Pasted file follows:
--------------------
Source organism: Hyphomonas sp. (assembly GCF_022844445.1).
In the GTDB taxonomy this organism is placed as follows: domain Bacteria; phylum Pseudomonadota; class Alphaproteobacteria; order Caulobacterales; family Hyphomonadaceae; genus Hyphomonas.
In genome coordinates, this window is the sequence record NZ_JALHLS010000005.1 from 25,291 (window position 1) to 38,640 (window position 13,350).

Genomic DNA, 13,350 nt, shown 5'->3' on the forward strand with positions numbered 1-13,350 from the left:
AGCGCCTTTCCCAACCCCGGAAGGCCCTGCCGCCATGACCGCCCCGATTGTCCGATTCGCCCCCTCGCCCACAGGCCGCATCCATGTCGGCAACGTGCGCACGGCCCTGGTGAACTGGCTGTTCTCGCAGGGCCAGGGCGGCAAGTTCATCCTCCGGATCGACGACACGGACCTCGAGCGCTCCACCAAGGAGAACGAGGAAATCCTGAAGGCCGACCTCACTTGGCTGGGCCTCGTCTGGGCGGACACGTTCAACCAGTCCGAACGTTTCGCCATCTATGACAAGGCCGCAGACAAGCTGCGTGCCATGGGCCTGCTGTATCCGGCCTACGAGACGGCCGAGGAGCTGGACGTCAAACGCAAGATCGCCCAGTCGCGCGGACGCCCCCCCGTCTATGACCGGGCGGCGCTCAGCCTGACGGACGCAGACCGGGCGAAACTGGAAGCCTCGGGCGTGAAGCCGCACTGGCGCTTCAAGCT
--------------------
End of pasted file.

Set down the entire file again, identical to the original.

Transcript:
Source organism: Hyphomonas sp. (assembly GCF_022844445.1).
In the GTDB taxonomy this organism is placed as follows: domain Bacteria; phylum Pseudomonadota; class Alphaproteobacteria; order Caulobacterales; family Hyphomonadaceae; genus Hyphomonas.
In genome coordinates, this window is the sequence record NZ_JALHLS010000005.1 from 25,291 (window position 1) to 38,640 (window position 13,350).

Genomic DNA, 13,350 nt, shown 5'->3' on the forward strand with positions numbered 1-13,350 from the left:
AGCGCCTTTCCCAACCCCGGAAGGCCCTGCCGCCATGACCGCCCCGATTGTCCGATTCGCCCCCTCGCCCACAGGCCGCATCCATGTCGGCAACGTGCGCACGGCCCTGGTGAACTGGCTGTTCTCGCAGGGCCAGGGCGGCAAGTTCATCCTCCGGATCGACGACACGGACCTCGAGCGCTCCACCAAGGAGAACGAGGAAATCCTGAAGGCCGACCTCACTTGGCTGGGCCTCGTCTGGGCGGACACGTTCAACCAGTCCGAACGTTTCGCCATCTATGACAAGGCCGCAGACAAGCTGCGTGCCATGGGCCTGCTGTATCCGGCCTACGAGACGGCCGAGGAGCTGGACGTCAAACGCAAGATCGCCCAGTCGCGCGGACGCCCCCCCGTCTATGACCGGGCGGCGCTCAGCCTGACGGACGCAGACCGGGCGAAACTGGAAGCCTCGGGCGTGAAGCCGCACTGGCGCTTCAAGCT